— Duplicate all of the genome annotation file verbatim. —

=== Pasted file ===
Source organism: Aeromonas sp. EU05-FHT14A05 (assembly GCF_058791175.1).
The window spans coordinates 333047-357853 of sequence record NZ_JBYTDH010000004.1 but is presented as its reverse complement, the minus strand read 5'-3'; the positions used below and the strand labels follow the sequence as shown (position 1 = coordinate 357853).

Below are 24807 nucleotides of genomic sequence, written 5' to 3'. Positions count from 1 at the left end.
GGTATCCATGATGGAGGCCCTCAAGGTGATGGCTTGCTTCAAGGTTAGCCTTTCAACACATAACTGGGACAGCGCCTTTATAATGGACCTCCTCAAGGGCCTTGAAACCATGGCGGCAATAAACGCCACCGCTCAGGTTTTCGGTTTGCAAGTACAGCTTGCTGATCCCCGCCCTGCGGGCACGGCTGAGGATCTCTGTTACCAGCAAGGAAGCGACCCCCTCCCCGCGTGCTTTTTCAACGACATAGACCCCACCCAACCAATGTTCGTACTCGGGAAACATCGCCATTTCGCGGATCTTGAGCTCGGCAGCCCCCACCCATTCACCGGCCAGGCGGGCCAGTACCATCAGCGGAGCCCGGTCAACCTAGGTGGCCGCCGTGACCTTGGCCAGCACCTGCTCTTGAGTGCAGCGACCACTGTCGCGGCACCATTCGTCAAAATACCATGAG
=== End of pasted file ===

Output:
Source organism: Aeromonas sp. EU05-FHT14A05 (assembly GCF_058791175.1).
The window spans coordinates 333047-357853 of sequence record NZ_JBYTDH010000004.1 but is presented as its reverse complement, the minus strand read 5'-3'; the positions used below and the strand labels follow the sequence as shown (position 1 = coordinate 357853).

Below are 24807 nucleotides of genomic sequence, written 5' to 3'. Positions count from 1 at the left end.
GGTATCCATGATGGAGGCCCTCAAGGTGATGGCTTGCTTCAAGGTTAGCCTTTCAACACATAACTGGGACAGCGCCTTTATAATGGACCTCCTCAAGGGCCTTGAAACCATGGCGGCAATAAACGCCACCGCTCAGGTTTTCGGTTTGCAAGTACAGCTTGCTGATCCCCGCCCTGCGGGCACGGCTGAGGATCTCTGTTACCAGCAAGGAAGCGACCCCCTCCCCGCGTGCTTTTTCAACGACATAGACCCCACCCAACCAATGTTCGTACTCGGGAAACATCGCCATTTCGCGGATCTTGAGCTCGGCAGCCCCCACCCATTCACCGGCCAGGCGGGCCAGTACCATCAGCGGAGCCCGGTCAACCTAGGTGGCCGCCGTGACCTTGGCCAGCACCTGCTCTTGAGTGCAGCGACCACTGTCGCGGCACCATTCGTCAAAATACCATGAG